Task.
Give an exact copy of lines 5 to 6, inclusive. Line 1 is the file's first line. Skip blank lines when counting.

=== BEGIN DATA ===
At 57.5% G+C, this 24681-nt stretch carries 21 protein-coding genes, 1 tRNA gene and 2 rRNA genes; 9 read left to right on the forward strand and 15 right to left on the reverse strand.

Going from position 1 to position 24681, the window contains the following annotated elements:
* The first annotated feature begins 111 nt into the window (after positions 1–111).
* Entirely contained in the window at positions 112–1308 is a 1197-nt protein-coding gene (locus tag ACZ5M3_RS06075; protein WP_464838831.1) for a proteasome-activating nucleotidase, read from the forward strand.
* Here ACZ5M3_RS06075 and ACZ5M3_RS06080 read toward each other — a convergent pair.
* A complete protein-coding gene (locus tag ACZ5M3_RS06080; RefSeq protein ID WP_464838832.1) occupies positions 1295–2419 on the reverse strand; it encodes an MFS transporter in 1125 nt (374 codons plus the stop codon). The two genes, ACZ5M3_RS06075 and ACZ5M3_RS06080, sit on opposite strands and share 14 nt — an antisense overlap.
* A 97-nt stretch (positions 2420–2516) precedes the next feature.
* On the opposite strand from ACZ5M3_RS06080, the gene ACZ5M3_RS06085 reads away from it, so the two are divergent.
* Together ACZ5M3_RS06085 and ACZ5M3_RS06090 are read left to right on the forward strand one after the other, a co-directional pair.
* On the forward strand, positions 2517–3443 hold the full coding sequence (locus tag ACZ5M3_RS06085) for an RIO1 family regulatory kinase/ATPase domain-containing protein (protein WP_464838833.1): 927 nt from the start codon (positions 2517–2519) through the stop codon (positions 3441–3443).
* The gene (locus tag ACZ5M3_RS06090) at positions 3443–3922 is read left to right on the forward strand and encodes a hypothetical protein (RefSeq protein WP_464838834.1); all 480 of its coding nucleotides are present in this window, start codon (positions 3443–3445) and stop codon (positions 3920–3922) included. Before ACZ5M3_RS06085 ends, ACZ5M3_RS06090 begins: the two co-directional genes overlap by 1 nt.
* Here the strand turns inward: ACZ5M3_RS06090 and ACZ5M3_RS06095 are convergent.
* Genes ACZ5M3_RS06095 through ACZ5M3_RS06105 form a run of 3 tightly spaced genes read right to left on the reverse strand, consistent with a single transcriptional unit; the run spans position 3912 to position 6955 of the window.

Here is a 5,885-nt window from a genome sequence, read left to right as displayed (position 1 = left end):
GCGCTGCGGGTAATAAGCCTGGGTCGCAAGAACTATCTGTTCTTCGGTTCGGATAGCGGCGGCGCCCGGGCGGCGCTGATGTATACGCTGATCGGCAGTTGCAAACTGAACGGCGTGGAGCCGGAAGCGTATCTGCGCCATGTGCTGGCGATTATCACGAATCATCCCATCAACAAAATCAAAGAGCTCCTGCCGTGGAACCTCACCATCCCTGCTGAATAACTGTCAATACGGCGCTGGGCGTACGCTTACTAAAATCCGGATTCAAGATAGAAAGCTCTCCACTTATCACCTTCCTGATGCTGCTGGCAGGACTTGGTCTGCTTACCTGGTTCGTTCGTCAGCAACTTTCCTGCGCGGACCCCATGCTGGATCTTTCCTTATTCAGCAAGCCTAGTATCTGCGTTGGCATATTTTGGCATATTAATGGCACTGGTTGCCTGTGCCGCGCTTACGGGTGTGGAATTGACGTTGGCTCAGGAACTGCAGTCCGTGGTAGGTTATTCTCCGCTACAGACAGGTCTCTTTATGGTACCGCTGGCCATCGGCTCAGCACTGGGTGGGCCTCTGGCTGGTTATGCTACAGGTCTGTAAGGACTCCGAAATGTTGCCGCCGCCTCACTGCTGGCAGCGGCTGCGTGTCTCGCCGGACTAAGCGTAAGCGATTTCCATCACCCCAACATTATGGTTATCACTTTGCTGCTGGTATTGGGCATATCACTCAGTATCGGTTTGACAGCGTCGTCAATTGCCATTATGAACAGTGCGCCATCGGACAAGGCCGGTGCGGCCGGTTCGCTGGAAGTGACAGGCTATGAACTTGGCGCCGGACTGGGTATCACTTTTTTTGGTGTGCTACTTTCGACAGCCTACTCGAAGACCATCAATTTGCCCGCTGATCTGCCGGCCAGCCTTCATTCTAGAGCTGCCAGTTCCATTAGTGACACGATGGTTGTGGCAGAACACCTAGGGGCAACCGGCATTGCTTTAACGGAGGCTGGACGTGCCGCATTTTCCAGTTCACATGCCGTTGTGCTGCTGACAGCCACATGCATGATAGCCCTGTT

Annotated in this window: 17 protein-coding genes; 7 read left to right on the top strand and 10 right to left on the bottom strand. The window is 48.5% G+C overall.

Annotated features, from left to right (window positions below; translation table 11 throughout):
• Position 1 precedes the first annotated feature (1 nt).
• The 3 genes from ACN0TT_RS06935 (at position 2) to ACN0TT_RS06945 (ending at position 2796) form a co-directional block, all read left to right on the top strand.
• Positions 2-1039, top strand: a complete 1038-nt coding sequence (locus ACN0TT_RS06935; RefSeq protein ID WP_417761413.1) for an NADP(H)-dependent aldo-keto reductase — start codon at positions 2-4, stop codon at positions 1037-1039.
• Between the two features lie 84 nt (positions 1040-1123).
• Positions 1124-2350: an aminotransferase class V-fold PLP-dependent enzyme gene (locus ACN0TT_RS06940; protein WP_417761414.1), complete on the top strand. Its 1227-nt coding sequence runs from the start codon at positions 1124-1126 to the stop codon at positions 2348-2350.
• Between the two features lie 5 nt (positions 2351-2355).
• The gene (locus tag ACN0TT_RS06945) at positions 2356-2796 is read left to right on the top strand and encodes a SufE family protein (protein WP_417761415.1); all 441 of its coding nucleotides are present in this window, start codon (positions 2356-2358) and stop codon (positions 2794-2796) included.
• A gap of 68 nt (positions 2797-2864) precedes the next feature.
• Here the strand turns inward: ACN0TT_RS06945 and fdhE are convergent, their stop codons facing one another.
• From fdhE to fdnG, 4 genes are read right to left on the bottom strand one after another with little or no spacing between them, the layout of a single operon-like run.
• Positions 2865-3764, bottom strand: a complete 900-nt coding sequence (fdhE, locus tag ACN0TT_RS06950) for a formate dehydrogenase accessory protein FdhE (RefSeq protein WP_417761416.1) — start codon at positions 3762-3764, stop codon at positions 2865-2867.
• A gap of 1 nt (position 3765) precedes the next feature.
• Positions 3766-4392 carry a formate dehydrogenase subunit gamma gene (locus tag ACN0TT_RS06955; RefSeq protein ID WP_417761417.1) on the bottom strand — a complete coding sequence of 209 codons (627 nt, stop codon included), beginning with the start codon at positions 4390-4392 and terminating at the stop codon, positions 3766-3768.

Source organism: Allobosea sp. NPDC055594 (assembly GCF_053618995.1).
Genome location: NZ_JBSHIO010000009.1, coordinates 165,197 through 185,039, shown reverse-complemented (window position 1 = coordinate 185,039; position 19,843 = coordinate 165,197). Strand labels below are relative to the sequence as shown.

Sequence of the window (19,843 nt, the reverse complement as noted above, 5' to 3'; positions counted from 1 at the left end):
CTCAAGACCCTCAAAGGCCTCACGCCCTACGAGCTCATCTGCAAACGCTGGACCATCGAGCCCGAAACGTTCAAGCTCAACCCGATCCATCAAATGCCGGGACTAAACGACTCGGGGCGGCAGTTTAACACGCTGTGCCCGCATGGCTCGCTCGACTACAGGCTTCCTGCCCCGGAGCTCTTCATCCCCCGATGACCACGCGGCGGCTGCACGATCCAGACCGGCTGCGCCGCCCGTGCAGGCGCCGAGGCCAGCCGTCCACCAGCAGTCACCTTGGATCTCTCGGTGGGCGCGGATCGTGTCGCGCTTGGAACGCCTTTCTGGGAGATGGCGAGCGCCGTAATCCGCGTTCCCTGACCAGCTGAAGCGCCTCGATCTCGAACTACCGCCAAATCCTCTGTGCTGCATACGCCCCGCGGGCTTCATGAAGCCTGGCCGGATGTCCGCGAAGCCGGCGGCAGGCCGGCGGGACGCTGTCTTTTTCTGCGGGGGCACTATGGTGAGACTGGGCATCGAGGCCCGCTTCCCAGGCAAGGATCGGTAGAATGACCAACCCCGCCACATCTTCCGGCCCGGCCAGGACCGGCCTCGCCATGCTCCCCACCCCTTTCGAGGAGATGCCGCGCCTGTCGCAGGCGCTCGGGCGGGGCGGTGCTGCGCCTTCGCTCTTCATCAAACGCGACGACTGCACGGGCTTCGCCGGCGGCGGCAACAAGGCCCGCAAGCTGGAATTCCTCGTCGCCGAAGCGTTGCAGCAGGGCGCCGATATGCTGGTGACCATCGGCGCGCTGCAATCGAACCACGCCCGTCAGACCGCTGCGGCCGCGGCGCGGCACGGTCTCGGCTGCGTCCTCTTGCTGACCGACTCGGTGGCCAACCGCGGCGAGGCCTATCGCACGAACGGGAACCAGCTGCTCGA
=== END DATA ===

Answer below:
* Here ACZ5M3_RS06075 and ACZ5M3_RS06080 read toward each other — a convergent pair.
* A complete protein-coding gene (locus tag ACZ5M3_RS06080; RefSeq protein ID WP_464838832.1) occupies positions 1295–2419 on the reverse strand; it encodes an MFS transporter in 1125 nt (374 codons plus the stop codon). The two genes, ACZ5M3_RS06075 and ACZ5M3_RS06080, sit on opposite strands and share 14 nt — an antisense overlap.